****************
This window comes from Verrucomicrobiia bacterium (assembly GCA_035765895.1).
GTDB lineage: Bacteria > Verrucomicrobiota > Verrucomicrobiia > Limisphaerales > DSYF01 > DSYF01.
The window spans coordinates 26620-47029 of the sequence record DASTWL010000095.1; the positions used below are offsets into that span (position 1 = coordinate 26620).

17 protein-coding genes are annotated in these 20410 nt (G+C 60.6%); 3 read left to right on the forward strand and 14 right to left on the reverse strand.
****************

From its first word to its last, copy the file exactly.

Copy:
This window comes from Verrucomicrobiia bacterium (assembly GCA_035765895.1).
GTDB lineage: Bacteria > Verrucomicrobiota > Verrucomicrobiia > Limisphaerales > DSYF01 > DSYF01.
The window spans coordinates 26620-47029 of the sequence record DASTWL010000095.1; the positions used below are offsets into that span (position 1 = coordinate 26620).

17 protein-coding genes are annotated in these 20410 nt (G+C 60.6%); 3 read left to right on the forward strand and 14 right to left on the reverse strand.